“You’re not a child, but you’re our daughter! And that thing must be after you again now that you’re mature or ripe or something!” My mom was practically shouting. Did she really just call Cryztal a thing?
I stood up and pointed toward the door. “If you’re going to talk like that, we’re done here. You can leave.”
“Why can’t you see that we’re trying to protect you?” My mother pleaded.
“I don’t need protecting, Mom. I learned how to take care of myse--”
The door flung open. Sandra rushed in to stand next to me, then slammed her hands on the kitchen table.
“You heard her! Out! Both of you!” Sandra was absolutely shouting.
“You’re supposed to be at work!” I shouted at her.
“And you’re supposed to have a backbone! I’m here to make sure they don’t try anything funny!” Sandra really disliked my parents.
As my father began to walk my mother, who had started crying, out of the apartment, he began to reprimand me.
“We’re leaving because you need to be more respectful when talking to us.” Pretty normal start when Sandra gets involved. “And if you go near that house again, we will call the police, and they’ll help us ensure you’re kept out of harm’s way.”
“Go ahead! Call the cops! You’ve got no case!” Sandra shouted back, following behind my parents to practically push them out.
While her confidence was cool, I didn’t like the actual odds there. Not only was Cryztal now so hermitted that she’d likely be overwhelmed by the police, what if she couldn’t get enough to eat? Then she might transform at the police station or jail and then people would find out she’s an alien! Then I might really never see her again!
“Wait!” I shouted. “Let’s try taking a break!”
Sandra sighed. “Please don’t give in. Their threats are empty and they know it!”
“I don’t want to risk that.” I told her, hoping she’d understand. I looked at my father and said, “Why don’t we just drive to your place? Calm down and talk about it again after a drive, right?” He always said driving helped him relax.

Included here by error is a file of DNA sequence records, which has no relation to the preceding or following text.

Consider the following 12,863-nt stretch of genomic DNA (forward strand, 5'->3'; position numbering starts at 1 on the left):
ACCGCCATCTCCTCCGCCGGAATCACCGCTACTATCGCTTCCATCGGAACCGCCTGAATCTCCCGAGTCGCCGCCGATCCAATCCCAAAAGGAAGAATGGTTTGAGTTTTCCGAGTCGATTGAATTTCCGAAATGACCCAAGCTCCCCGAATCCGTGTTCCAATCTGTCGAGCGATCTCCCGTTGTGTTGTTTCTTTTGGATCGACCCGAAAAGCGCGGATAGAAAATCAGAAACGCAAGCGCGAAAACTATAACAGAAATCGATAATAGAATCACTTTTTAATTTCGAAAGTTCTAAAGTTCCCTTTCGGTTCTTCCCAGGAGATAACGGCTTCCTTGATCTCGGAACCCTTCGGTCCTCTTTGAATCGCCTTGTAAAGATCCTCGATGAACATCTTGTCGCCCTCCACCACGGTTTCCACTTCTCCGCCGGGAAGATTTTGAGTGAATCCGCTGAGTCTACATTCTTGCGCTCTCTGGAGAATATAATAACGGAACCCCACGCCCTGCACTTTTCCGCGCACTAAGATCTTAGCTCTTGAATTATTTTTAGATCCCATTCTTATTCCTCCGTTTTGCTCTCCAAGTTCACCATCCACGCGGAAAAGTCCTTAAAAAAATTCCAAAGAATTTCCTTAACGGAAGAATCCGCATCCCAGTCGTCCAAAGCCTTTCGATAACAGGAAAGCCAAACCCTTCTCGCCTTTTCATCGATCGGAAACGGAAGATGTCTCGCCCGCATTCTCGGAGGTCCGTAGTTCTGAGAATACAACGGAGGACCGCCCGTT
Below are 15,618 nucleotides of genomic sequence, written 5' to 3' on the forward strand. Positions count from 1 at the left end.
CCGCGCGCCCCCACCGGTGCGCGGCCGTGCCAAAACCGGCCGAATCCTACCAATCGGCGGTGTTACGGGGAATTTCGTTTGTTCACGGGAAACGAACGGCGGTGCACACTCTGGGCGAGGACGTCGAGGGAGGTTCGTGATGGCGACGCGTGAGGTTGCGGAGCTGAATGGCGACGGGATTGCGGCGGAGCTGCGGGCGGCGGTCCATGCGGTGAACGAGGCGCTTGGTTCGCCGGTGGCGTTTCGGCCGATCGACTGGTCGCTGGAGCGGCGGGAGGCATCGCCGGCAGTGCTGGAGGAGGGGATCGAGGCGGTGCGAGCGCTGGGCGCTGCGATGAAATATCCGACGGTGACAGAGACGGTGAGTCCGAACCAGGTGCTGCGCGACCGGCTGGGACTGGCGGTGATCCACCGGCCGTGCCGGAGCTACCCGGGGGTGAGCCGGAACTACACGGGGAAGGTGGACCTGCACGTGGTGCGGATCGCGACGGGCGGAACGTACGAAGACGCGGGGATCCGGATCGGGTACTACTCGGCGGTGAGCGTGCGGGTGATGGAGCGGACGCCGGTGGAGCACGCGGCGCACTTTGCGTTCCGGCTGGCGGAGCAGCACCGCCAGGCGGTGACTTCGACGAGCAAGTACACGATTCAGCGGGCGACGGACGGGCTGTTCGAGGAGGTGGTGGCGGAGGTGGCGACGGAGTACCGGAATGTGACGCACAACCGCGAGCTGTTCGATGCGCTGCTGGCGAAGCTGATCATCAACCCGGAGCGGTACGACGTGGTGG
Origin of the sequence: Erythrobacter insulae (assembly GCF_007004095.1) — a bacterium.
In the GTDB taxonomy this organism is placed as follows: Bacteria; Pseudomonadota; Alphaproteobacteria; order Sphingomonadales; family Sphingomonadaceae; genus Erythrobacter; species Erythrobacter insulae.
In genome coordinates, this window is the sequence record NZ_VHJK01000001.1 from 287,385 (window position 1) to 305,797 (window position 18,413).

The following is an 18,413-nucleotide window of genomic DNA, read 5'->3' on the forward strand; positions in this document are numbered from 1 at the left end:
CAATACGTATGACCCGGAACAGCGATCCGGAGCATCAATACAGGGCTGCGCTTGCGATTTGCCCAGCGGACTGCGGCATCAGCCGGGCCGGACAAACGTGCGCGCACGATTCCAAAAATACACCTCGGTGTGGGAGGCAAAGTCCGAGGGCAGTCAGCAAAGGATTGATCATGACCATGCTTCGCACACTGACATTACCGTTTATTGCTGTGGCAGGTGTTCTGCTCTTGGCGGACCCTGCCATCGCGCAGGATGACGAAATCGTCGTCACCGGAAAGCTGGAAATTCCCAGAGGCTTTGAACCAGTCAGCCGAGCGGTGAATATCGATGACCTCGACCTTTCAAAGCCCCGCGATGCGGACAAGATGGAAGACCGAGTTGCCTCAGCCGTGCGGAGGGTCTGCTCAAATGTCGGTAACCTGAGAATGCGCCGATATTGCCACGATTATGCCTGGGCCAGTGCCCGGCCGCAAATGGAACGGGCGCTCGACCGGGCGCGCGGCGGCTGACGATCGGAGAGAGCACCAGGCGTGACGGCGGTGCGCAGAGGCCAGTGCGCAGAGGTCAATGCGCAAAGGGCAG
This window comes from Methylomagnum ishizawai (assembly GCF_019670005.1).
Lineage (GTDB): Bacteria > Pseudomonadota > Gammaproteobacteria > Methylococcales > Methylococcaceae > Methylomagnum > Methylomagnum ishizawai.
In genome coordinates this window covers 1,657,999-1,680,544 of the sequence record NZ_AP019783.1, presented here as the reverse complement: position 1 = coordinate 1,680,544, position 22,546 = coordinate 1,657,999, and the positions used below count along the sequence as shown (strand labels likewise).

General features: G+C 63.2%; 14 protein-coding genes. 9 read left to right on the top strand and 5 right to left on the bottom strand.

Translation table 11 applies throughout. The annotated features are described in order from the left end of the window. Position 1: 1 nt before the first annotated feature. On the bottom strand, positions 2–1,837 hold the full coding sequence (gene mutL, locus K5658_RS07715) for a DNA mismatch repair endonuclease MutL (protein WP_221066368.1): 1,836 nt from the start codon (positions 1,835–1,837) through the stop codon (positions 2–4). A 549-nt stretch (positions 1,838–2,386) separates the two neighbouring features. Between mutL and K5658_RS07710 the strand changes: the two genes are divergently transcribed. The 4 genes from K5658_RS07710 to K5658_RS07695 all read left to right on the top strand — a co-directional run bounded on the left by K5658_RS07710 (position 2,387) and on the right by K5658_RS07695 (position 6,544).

My mother stopped crying and looked at my father. After a short moment of silence, they nodded. I grabbed my keys, purse, and phone and followed them out of the apartment. Sandra quietly stood there as I left. Maybe she understood what I was trying to do. Maybe she was tired of fighting my battles for me. I was just glad she didn’t try to insert herself again.
As we approached our cars, and I went to unlock mine with the key, my mom took my key from my hand.
“I’m driving.” She said, nothing more.
My father got into his car and I sat in the passenger seat of my own car. While my mother was becoming familiar with my car, even adjusting the seat, I took out my phone: my real phone. As I saw a message from Cryztal asking how things went, I reflexively opened it and began to respond, but my mother noticed my phone wasn’t the one they gave me and grabbed it from my hand.
“Seriously? You’re being this sneaky? Just to talk to a creep?” My mother never seemed so disgusting.
Before I could try to fight for my phone back, she responded to Cryztal’s message, threw my phone out of the car, and immediately sped off. I couldn’t see what she sent, but I doubt it was any good. I tried to press her to tell me what she said, but she refused to tell me, and it only resulted in us fighting during the drive. My plan to warn Cryztal about my parents was completely trampled over, but as we waited at a light, I could see Sandra step out of the apartment and pick up my phone. Maybe she saw what my mom said before the lock screen activated, but if not, it might be for the better.